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Cajanus cajan

Authority(L.) Millsp.
SynonymsCajanus bicolor DC., Cajanus cajan forma bicolor (DC.) Baker, Cajanus cajan var. bicolor (DC.) Purseglove, Cajanus cajan var. flavus (DC.) Purseglove, Cajanus flavus DC., Cajanus indicus Sprengel, Cajanus indicus var. bicolor (DC.) Kuntze, Cajanus indicus var. flavus (DC.) Kuntze, Cajanus indicus var. maculatus Kuntze, Cajanus luteus Bello, Cajanus obcordifolia D.N.Singh, Cajanus pseudocajan (Jacq.) Schinz & Guillaumin, Cytisus cajan L.
Common namesarhar, congo pea, duiweboon, frijol de arbol, gandul, gandures, guand, guandú, guandul, gungo pea, kumanda yvyra'í (Paraguay), lenteja, pigeon pea, pigeon pea bush, Pigeonerbse, pois cajan, pois congo, pois d'angole, pois d'angolie, pwa angole, quinchonchillo, quinchoncho, thuvarai
Ecocrop code576

DESCRIPTION: Annual, or more usually short-term perennial shrub that may reach 4-5 m in height, but usually 1-2 m only, woody at the base, with a variable habit, but usually erect. It has a deep and quick growing taproot. It has an angular stem resulting from three ribs starting from the base of each petiole. Leaves trifoliate, alternate set in a spiral along the stem. Leaflets oblong, lanceolate 5-10 cm long x 2-4 cm wide, pubescent likewise the stem. Lateral petioles, 2-3 mm the terminal one reaching 10-20 mm. Stipules linear 2-3 mm long, stipulets filiform 1-2 mm long. Flowers usually yellow but they may also be striated with purple streaks or plain red. Corolla 20-25 mm, with the flag 18-20 mm wide. Calyx 10-12 mm long, with 5 linear teeth. Inflorescence composed of racemes having 5-10 flowers on top of an axillary, little divided peduncle. Pods flat, with an acuminate tip, pubescent and of variable colour, 5-9 cm long x 12-13 mm wide, containing 2-9 seeds in shades of brown, red or black. There are 16,000-18,000 seeds per kg. Husks bearing deep, oblique furrows underline the septa between the seeds. The reproduction system is about 60 % autogamous, the chromosomic number is 2n = 22. USES: Pigeon pea is one of the most important grain legume components of subsistence farming systems in the semi-arid tropics. Plants are mainly grown for grain, green vegetables, and fodder. The young green seeds are eaten as vegetables and the ripe dry seeds as a pulse. The plant is also a good source of vitamin A. Ripe dry seeds can be split and made into dhal. Leaves, dried husks, seeds, and broken dhal are fed to cattle. For cut forage, it should be topped at a height of about 0.8 m. Under grazing conditions, it makes vigorous growth during the first year and then declines and ordinarily requires replanting every four to five years. The crop has long been used as a windbreak and shade for young coffee trees, forest seedling nurseries and vegetable beds, and is an important honey-producing plant. Leaves can also be fed to silkworms and lac insects and be used as green manure. It is planted as windbreaks and on contour for erosion control. It provides firewood and charcoal. Dried stalks serve for fuel, thatch and basketry. Pigeon pea is a legume, nodulated by Rhizobia of the cowpea group and is useful in rotational, alley or inter-cropping systems; providing nitrogen to the soil. KILLING T.: Does not tolerate frost, but will grow in temperatures to just above frost level. GROWING PERIOD: Perennial, often grown as a warm-season annual. Growing period is 90-180 days for annual-production, and 130-365 days per year for perennials. Most varieties can mature and produce seeds in 100-300 days. When cultivated as a pulse crop, the plant is normally grown as an annual or biennial because production declines after the first year. When grown for forage or green manure it is usually maintained for no more than 5 years. The plant will die in about 10-12 years. COMMON NAMES: Pigeon Pea, Red Gram, Congo Pea, No-eye Pea, Adhaki, Ads sudani, Alberga, Alverja, Ambrevade, Angolische erbse, Angola pea, Dhal, Red gram, Yellow dhal, Apena, Arahar, Arhar, Burusa, Cachito, Cadios, Chicharo de arbol, Chicharo de paloma, Chinchoncho, Cytise des Indes, Dau chieu, Dau trieu, Dau way, Embrevade, Ervilha de Congo, Frijol chino, Frijol de palo, Gandul, Gandures, Garbanzo falso, goode, Coongo pea, Green pea, Guando, Guanda, Guandu de fava larga, Guisante de paloma, Guisante enano, Thua rae, Kacang kayu, Kadios. FURTHER INF.: Scientific synonyms: Cajanus indicus Spreng., Cajanus flavus DC., Cytisus cajanus L. Pigeon pea is normally grown at altitudes between sea level and 2000 m, but in Venezuela some cultivars can be found as high as 3000 m. The species is adapted to moderate to low humidity. It has the photosynthesis pathway C3II. It is probably indigenous to northeastern Africa, and now cultivated throughout the tropics at latitudes between 30°N and 30°S. Optimum annual fuel production is 2 t/ha. Common yields of dry seed are 0.5-2.0 t/ha, while in India the maximum reported experimental yield is 5.0 t/ha. Seeds of the plant can bear fungi and must be treated with fungicide before shipment.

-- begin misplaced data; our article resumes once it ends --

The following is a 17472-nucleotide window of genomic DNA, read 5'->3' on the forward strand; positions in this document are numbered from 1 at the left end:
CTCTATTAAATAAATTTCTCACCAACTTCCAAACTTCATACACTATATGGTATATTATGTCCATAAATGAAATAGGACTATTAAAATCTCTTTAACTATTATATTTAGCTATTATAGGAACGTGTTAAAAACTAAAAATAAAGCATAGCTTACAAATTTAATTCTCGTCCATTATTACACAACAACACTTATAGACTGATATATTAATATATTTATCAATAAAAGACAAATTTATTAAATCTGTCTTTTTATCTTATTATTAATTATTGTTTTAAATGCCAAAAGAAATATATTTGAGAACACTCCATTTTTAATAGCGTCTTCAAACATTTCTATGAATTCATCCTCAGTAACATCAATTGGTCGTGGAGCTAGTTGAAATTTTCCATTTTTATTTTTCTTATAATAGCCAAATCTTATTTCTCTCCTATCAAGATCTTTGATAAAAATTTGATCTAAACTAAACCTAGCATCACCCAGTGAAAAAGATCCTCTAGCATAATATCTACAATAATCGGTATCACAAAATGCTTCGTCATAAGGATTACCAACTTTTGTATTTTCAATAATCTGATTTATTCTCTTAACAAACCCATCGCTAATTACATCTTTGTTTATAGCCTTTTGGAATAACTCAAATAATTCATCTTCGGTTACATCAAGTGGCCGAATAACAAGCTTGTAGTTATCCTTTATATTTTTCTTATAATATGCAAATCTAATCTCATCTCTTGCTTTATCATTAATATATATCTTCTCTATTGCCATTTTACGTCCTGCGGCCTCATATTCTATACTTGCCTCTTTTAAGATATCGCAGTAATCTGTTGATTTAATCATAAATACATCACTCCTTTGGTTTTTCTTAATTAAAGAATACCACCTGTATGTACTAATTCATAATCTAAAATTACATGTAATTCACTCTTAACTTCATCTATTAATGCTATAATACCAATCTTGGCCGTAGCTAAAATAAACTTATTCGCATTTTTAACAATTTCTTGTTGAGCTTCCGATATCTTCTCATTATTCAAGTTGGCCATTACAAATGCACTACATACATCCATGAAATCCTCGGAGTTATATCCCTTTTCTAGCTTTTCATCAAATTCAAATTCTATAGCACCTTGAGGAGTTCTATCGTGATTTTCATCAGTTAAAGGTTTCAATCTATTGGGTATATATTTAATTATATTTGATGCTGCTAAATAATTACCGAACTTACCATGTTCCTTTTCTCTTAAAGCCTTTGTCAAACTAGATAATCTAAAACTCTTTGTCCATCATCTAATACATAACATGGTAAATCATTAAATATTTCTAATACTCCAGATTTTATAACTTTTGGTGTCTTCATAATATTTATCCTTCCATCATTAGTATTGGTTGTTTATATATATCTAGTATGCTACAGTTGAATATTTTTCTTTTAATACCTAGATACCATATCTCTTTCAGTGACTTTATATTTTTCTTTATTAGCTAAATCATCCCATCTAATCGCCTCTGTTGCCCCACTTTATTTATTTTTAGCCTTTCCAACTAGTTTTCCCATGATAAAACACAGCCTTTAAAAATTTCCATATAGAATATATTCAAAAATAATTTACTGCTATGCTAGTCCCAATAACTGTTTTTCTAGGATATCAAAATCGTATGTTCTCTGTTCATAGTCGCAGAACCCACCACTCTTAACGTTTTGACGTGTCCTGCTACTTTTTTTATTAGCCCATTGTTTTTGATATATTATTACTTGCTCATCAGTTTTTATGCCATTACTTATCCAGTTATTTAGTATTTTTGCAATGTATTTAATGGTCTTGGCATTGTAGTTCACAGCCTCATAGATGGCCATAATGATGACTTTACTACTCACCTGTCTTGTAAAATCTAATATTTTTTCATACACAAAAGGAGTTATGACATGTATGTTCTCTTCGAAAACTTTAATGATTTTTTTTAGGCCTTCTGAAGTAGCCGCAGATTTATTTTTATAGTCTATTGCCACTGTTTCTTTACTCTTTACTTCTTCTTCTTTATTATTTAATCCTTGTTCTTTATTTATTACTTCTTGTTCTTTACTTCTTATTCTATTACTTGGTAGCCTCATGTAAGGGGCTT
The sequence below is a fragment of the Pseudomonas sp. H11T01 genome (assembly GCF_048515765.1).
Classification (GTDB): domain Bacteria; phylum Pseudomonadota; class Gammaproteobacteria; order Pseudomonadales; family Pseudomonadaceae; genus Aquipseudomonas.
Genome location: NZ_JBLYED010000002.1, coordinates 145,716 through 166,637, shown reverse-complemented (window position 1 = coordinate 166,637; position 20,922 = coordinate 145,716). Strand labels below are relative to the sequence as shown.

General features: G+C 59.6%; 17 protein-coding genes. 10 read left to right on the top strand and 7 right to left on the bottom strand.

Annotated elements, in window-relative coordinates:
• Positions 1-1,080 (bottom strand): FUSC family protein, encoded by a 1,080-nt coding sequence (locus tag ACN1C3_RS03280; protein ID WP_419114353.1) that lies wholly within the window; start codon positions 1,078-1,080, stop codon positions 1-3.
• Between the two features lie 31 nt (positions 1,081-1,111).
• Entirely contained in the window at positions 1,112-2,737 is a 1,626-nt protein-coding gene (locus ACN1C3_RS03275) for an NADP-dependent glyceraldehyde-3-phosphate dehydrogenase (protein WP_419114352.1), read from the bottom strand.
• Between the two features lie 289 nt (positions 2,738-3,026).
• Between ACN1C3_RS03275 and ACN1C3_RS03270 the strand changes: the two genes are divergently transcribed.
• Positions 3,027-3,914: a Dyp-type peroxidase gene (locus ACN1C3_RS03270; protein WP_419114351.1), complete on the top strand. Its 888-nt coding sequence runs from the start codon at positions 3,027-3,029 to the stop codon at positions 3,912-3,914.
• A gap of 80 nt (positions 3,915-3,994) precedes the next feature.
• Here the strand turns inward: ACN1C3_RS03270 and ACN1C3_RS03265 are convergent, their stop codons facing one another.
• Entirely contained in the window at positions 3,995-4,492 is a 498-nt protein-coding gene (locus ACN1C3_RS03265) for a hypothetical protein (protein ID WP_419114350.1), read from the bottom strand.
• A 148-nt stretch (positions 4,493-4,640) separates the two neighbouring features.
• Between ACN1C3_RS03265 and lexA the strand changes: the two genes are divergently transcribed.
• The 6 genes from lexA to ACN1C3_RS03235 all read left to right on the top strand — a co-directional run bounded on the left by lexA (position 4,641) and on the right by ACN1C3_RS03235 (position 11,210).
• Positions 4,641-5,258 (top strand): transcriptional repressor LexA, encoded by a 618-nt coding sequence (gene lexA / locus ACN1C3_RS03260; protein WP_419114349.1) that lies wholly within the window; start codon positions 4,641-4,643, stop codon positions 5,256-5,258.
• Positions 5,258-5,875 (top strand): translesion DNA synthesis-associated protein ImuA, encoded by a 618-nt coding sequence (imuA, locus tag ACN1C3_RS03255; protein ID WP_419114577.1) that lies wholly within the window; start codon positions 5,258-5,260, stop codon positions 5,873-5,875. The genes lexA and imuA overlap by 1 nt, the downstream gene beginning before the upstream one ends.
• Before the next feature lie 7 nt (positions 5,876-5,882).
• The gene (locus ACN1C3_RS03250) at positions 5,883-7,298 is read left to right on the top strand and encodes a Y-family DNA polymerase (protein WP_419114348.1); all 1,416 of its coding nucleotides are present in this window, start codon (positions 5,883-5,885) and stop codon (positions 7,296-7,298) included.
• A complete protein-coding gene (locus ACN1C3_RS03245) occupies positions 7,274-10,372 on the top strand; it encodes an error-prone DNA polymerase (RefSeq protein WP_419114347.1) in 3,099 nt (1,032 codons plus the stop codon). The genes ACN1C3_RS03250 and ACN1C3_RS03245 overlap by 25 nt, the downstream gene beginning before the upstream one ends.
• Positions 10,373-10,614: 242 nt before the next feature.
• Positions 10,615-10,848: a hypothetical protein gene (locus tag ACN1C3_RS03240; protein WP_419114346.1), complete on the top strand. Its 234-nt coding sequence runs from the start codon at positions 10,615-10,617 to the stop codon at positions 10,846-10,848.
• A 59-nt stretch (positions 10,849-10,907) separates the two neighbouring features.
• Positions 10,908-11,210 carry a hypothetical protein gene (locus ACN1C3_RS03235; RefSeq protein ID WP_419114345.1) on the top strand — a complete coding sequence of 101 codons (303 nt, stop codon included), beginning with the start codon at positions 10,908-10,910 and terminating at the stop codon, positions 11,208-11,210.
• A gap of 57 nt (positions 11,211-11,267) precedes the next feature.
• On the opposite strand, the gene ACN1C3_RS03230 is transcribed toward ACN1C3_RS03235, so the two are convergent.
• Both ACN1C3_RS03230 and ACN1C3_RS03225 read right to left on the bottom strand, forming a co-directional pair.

Grassland Index
Purdue NewCROP
Sims D (pers. comm.)
Eswaran H 1986 pp 17 56 71 74
Roecklein J 1987 pp 499 [USE]
Tindall H 1983 pp 254-256 [DRA, FER, PH, DEP, RAIN, TEMP, PHO]
Rice R 1990 pp 321-322 [DRA, FER, PH, TEMP, PHO]
Duke J 1979 pp 100 [PH, RAIN, TEMP]
Rehm S 1991 pp 150 [PHO, USE]
Kay E 1979 pp 322-347 [TEMP, LIG, RAIN, TEXT, DRA, DEP, PH, SAL]
Duke J 1975 pp 10 [USE]
Duke J 1981 pp 33-37 317 [DRA, PHO, LIMIT, KTMP, TEXT, SAL, RAIN, TEMP, PH]
Skerman P 1988 pp 539-547 [TEMP, KTMP, RAIN, TEXT, PH, SAL]
Hackett C 1982 pp 95 [FER, PHO, DEP, PH, TEXT, TEMP]
Bogdan A 1977 pp 325-328 [PHO, TEMP, KTMP, RAIN, TEXT, DRA, FER]
Monegat C 1991 pp 120
Nair P 1980 pp 89-93 [RAIN, TEMP, TEXT, FER, DRA, USE]
Goodin J 1990 pp 38
National RC 1980 pp 118
Onwueme I 1991 pp 305-310 [TEMP, PHO, DEP, RAIN, KTMP, TEXT, DRA]
Langer R 1991 pp 253-255 [DRA, TEXT, RAIN]
Janick J 1991 pp 597
Maesen L 1989 pp 39-41 [USE, PHO, TEMP, KTMP, RAIN, DRA, PH, SAL]